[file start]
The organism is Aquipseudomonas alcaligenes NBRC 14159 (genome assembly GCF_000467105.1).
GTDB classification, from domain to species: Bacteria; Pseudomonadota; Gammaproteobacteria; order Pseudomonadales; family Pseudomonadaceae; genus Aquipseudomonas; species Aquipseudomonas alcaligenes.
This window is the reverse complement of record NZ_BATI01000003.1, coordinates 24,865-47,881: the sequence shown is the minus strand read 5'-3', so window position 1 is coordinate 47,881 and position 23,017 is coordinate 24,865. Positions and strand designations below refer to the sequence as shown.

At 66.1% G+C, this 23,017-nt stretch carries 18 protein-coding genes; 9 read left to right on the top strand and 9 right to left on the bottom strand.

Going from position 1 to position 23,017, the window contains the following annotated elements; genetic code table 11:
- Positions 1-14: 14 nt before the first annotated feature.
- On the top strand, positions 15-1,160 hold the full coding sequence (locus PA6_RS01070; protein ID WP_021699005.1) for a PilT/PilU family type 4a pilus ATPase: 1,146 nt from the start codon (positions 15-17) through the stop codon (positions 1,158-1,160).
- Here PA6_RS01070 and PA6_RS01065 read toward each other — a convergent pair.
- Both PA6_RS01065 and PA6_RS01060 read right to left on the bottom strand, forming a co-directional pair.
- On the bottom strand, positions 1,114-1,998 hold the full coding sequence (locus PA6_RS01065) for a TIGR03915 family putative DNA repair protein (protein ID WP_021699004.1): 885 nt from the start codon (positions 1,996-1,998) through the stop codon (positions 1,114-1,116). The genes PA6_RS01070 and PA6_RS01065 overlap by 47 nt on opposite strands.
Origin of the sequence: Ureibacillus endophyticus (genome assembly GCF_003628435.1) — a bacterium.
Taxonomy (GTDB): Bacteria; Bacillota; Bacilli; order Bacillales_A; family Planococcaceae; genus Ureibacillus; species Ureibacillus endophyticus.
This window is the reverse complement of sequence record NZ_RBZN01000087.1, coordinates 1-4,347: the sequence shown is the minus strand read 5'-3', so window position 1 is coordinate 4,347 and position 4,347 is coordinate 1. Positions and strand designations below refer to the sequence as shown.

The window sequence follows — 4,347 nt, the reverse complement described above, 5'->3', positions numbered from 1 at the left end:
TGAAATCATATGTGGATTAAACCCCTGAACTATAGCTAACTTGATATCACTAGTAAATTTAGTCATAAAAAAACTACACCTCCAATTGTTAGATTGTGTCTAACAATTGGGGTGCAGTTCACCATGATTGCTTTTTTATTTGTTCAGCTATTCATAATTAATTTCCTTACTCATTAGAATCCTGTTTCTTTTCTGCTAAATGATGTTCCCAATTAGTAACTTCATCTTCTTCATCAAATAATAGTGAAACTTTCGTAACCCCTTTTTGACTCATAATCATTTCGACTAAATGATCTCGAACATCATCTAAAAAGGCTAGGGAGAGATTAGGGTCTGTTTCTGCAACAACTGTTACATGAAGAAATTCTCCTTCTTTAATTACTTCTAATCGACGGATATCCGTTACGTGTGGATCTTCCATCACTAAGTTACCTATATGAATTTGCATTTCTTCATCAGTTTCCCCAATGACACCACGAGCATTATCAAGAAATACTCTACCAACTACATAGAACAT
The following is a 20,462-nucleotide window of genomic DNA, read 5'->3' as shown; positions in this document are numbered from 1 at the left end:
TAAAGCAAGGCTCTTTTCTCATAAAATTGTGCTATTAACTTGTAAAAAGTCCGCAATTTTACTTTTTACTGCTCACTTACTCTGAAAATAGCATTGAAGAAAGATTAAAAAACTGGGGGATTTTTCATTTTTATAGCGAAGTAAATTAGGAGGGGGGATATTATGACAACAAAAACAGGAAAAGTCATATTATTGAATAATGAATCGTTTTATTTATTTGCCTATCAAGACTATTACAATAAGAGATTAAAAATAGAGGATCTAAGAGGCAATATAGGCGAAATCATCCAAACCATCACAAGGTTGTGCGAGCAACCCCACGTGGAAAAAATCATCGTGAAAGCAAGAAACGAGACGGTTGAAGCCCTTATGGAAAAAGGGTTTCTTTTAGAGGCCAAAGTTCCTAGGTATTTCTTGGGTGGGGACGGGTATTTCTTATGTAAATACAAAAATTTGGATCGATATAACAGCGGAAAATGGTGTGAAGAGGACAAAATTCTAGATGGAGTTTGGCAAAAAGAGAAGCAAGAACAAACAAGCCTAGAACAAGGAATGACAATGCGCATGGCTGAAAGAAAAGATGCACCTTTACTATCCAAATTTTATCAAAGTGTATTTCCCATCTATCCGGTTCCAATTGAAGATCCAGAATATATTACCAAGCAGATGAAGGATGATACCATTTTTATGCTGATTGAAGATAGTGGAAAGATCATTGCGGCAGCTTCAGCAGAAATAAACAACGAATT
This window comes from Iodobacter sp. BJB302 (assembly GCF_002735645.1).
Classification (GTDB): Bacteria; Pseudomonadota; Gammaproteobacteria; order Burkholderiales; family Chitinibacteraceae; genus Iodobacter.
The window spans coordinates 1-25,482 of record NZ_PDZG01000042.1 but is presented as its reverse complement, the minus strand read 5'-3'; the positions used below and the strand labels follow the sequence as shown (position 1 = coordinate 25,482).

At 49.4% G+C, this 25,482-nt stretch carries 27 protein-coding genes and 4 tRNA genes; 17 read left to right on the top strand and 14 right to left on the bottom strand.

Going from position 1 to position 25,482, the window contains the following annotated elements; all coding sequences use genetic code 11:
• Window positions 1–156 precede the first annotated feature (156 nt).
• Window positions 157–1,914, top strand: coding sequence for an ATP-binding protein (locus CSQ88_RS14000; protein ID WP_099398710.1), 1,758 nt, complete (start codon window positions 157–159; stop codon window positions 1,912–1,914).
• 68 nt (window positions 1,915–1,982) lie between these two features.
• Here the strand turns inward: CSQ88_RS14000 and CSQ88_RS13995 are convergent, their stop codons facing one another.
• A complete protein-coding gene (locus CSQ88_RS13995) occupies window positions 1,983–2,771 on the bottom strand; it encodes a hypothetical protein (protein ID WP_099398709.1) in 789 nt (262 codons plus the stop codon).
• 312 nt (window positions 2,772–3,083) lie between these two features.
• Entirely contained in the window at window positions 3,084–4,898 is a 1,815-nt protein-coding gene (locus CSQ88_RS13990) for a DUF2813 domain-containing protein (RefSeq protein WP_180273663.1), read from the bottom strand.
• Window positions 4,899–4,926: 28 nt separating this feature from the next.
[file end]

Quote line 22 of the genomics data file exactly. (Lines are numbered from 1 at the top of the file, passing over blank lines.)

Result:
Going from position 1 to position 25,482, the window contains the following annotated elements; all coding sequences use genetic code 11: